The Avenue on Elm lays out a fine luncheon spread

by Brian Clarey

Just one trip to the Avenue buffet line yielded sweet chili-glazed pork loin, chicken penne, herbed corn and haricot verts with pecans. (photo by Brian Clarey)

It’s been a couple years now since developer Roy Carroll broke the old Wachovia Building down to its bones and spun the wondrous hive of duplexes and penthousery known as CenterPointe.

A restaurant was always part of the plan, but Carroll wanted a certain look and feel to the place, one that would reflect the building and its residents, to be sure, but also one that would be able to survive tough downtown restaurant competition and also add something to the scene.

Avenue, the dining room that has grown on the ground floor, fits the bill nicely — an elegant space with windows on the corner described by Elm Street and Friendly Avenue. Dinner has become a sophisticated urban experience across from Center City Park, a fine prelude to a night on the town.

But to survive downtown you’ve got to bring in a lunch crowd, and to that end Avenue has a strong position. It’s nice enough to attract the expense-account crowd, and the service is fast enough for government work. The food more than holds its own against similar neighborhood restaurants, both in quality and in price. And every day diners have the option of a two-table buffet, normally $12 but which goes on special Mondays and Wednesdays for $8.

Items on the line vary, but there is always a cold table, which on my visit held iced bowls of both Romaine lettuce and mixed greens, fresh fruit, potato salad, penne pasta salad, pimiento cheese and hummus.

The hot table, set at a right angle, generally offers cooked vegetables and two hot entrees, with a house-made dessert.

“No offense to Golden Corral or K&W,” dining room manager Sean Wells said to me from behind the bar. “They do what they do. We’re going for something different.”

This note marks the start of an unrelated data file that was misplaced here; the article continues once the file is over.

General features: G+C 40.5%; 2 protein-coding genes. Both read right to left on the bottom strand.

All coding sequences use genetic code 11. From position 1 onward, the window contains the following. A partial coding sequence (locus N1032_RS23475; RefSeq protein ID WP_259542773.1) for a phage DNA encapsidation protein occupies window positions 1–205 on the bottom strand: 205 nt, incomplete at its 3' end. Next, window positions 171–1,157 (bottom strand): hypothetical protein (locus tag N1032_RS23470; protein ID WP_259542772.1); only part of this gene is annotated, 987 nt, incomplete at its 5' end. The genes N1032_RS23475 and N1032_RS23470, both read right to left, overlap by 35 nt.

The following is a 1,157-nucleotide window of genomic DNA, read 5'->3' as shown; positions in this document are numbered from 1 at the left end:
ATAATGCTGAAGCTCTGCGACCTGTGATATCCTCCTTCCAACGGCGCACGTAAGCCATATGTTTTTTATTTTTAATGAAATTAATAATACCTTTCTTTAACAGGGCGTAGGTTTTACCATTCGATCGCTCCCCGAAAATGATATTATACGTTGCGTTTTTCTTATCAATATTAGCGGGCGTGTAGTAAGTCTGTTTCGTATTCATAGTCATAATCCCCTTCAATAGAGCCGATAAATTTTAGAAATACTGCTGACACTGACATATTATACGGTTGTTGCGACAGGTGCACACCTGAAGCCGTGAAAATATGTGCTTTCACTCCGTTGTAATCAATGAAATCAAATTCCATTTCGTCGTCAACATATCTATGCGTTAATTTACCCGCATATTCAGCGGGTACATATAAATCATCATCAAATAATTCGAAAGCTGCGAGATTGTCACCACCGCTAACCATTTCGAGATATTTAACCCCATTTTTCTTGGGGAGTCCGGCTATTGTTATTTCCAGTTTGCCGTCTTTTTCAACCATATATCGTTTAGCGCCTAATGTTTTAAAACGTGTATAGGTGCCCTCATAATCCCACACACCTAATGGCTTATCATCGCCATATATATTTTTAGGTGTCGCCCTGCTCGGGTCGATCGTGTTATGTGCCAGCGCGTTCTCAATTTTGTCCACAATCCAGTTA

There are a lot of great things about any buffet. One is that you get to see the food before you eat it. Another is that you can sample a little bit of everything if you want.

I initially passed on the pimiento cheese, for example. I loved the potato salad, made with halved red potatoes, tasso and a sort of remoulade. And I wasn’t sure about the penne, but it was the best thing on the cold line, with a strong garlic aioli holding it together. The hummus, spread on house-fried tortilla chips and pita points, had on this day a good red pepper flavor. And for a subsequent trip down the line I was rewarded with a sample of the pimiento cheese, which was excellent, as far as pimiento cheese goes.

Hot food came out about 10 minutes later: herbed corn or carrots, and green beans given serious enough treatment — saut’ed in butter with pecans — to have earned the appellation haricot verts.

A pasta dish incorporated diced chicken and a gentle cream sauce with tomato and pepper accents. It was excellent, but the winner of the pageant was the pork loin, roasted in a sweet chili glaze with red peppers and caramelized onions, both white and green. The pork itself was beautiful, marbled in places and falling apart with slow-cooked goodness in others. This was no mere catering tray kept warm by Sterno — this was a genuine dish that could have stood on its own as a part of any menu in town.

Dessert on this day was an assortment of cookies that had been baked off that morning; two make a perfect accompaniment for a walk back to the car or the office.

wanna go?’

The Avenue Restaurant & Bar 201-A N. Elm St. Greensboro